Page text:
California earthquake increases five times the risk of tremors
The earthquakes that struck Ridgecrest (California) in 2019 could create a domino effect and cause tremors across the San Andreas Fault, which in turn increased the likelihood of a major earthquake in 2021. Writes about it National Geographic.
Southern California has a huge Z-shaped rift.The top is made up of a convoluted series of rifts that caused the 2019 earthquakes that hit Ridgecrest. The diagonal section is an ancient rift called Garlock that runs westward. and the lower part of Z is the mighty San Andreas.
Earthquakes along this long fault, which extends over 800 miles (1 km) through California, are an ongoing problem, and a new study suggests that a strong earthquake in the Los Angeles area could occur 287-2021 times in 3 more likely than previously thought.
A study published in the Bulletin of the Seismological Society of America showed that the Ridgecrest earthquakes in 2019 created all the conditions for a likely future major earthquake along the Garlock Fault. If a strong enough earthquake hits Garlock, it can also cause an earthquake in San Andreas. Such a series of events, according to researchers, has a probability of 1 in 87 next year.
However, the overall likelihood of such an event remains low. The research team estimates that there will be a 7,7 percent chance of a 2,3 earthquake hitting Garlock next year, and a 1,15 percent chance of a similar earthquake hitting San Andreas.
“In our opinion, the likelihood of a massive earthquake in 2021 is significantly higher due to the Ridgecrest earthquake,” said study co-author Ross Stein, CEO of Temblor, Inc., a company that assesses the risks associated with hazards such as earthquakes. ...
Assessing the likelihood of earthquakes is difficult. Scientists are increasingly realizing that the deep faults that generate them are complex networks of cracks and chasms. “They are fractals. They are rough. They have bends and breaks, ”Stein says.
Faults can also interact: movement one by one can increase the load on the other, causing a series of earthquakes "like a domino effect," says Alessandro Verdecchia, a geologist at McGill University. The new model is the latest attempt to assess the likelihood of this potentially fatal scenario.
The domino effect
The San Andreas Fault marks the boundary where the North American tectonic plate and the Pacific plate cross each other. As the Pacific Plate slowly moves along the northwestern route, stress builds up until the soil breaks, causing the surface to move.
There were a lot of earthquakes in California in the last century, but the last time a great one happened on San Andreas itself in 1906, when an earthquake of magnitude 7,9 stretched 300 miles (482 km) from the fault, destroying buildings in San Francisco and killing more than 3000 people. It was the deadliest earthquake in US history.
A new study suggests that the Ridgecrest earthquakes increased the likelihood of another 5 times more likely, this time in southern California.
The 2019 earthquake was double, in one day there were two tremors with a magnitude of 6,4, and then 7,1. The movement from these earthquakes distorted the surrounding landscape, transferring stress to nearby faults such as Garlock.
To assess this change, Stein and co-author of the Shinji Toda study at Tohoku University in Japan created a model based on movement along faults during the Ridgecrest earthquake. According to Stein, they also included data on many earthquakes to visualize the fault.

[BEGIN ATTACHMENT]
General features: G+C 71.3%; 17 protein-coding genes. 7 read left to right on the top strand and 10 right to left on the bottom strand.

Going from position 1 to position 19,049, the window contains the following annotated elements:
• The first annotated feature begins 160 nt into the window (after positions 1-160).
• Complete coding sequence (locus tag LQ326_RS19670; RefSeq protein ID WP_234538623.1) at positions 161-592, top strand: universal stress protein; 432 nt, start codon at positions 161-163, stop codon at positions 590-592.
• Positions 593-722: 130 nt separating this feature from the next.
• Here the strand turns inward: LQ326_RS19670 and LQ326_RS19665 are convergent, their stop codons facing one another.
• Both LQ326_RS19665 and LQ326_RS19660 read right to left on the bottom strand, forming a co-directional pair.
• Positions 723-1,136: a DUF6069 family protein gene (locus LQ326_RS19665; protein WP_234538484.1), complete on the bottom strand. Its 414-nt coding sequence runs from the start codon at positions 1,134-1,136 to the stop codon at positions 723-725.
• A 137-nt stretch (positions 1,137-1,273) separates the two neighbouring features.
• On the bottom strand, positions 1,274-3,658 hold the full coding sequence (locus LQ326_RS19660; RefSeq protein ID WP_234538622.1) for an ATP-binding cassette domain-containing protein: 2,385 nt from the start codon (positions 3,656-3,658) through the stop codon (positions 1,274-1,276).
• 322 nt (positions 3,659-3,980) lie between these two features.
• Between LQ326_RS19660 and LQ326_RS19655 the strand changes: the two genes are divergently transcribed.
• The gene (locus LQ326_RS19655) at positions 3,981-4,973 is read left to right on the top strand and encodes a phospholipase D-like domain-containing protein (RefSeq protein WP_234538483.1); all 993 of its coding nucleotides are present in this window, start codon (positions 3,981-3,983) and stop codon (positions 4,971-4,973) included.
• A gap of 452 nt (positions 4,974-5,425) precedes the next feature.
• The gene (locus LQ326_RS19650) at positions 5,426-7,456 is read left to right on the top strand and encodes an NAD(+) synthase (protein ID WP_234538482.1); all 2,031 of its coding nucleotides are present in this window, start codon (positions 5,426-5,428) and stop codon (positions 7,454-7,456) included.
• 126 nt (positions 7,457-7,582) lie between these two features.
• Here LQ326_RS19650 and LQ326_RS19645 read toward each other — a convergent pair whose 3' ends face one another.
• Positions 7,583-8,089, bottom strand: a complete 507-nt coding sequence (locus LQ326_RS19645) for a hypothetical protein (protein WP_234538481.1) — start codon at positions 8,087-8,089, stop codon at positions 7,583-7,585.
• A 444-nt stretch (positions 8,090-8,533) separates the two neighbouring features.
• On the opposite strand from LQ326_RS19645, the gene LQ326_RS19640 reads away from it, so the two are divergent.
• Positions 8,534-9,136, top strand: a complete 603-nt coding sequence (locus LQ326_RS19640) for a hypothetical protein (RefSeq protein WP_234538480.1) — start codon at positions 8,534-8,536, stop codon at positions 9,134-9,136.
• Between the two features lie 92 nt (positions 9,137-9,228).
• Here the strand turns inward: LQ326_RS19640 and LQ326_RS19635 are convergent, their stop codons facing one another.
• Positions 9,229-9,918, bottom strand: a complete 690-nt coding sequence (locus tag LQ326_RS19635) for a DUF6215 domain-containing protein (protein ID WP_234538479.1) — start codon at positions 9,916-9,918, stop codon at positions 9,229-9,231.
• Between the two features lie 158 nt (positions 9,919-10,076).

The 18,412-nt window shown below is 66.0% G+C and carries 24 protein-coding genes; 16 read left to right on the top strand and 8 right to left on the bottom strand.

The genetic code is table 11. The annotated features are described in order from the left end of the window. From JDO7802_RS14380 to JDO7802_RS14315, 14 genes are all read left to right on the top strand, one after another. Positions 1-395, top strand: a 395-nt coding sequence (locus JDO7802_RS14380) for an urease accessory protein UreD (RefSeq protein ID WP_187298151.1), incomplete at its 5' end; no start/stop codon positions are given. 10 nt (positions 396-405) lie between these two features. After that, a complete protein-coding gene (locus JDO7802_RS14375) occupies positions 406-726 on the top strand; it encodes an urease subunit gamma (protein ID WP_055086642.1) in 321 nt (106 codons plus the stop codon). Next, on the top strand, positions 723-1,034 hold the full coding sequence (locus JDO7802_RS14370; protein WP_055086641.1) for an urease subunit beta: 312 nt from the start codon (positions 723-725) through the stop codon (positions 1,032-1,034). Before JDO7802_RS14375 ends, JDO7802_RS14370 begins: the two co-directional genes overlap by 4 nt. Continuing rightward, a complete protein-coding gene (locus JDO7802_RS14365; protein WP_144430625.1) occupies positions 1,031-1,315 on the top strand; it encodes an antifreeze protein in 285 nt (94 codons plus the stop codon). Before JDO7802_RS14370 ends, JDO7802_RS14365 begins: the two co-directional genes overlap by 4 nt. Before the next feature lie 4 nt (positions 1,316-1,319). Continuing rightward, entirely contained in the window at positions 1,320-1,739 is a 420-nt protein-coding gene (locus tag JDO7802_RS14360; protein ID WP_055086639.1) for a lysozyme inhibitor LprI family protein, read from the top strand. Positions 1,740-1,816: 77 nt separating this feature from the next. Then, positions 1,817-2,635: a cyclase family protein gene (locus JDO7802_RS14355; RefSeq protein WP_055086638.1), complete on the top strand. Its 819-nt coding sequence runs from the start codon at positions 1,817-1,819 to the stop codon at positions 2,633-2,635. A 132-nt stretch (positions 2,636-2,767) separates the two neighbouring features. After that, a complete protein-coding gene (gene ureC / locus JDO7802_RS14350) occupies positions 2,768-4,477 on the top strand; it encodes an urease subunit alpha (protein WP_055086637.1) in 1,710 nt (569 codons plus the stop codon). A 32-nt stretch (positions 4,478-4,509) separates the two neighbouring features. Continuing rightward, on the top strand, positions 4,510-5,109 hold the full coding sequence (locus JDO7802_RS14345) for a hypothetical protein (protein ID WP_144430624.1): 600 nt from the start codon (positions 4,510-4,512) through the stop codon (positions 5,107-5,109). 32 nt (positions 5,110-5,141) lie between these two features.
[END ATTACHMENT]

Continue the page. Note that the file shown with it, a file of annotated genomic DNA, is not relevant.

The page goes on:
According to model estimates, during the year after the Ridgecrest earthquake, there was an 8 percent chance of an earthquake of magnitude 7,7 along Garlock. Although this did not happen, researchers suggest that there is an even greater risk than previously recognized. Next year, the likelihood of such an earthquake will remain at 2,3 percent, which is about 100 times more than previous models.
An earthquake strong enough along the Garlock - a magnitude of 7,5 or more, according to the researchers - could trigger an earthquake along San Andreas, heading south towards Los Angeles.
On the subject: 10 strongest earthquake in California history
“The fact that the probability of an earthquake is higher is interesting and perhaps encourages us to look at the whole situation more closely,” says John Vidale, a geophysicist at the University of Southern California, who was not involved in the study, citing the estimated likelihood of a large earthquake. But many uncertainties still remain, he says, and the time period with the greatest risk for the Garlock earthquake has passed, so the new model "doesn't necessarily mean we should be more scared."
Regardless, the new job is a good reminder that everyone in the earthquake-prone state must be prepared, Stein says. If a massive earthquake hits Garlock, it could be weeks, months, or even longer before San Andreas "wakes up" too - if it ever does. But earthquakes in this region are inevitable at some point in the future.
The study does not take into account many factors
“All models, including the latest, make assumptions about our amazingly complex planet. For example, the new model does not account for the complexities of fluid interactions that can change fault stresses over long periods of time, ”says Pablo Gonzalez, a geophysicist at the University of Liverpool in England.
The model also assumes that the base is uniform in composition. But moving along the Garlock Fault over the course of millions of years displaced the earth by about 40 miles (64 km), which means that the rock in the north is different from the rock in the south, says Gonzalez.
According to Chris Goldfinger, an earthquake geologist at the University of Oregon, one of the specific problems with all earthquake predictions is that researchers do not know how many additional shocks are required to cause an earthquake.
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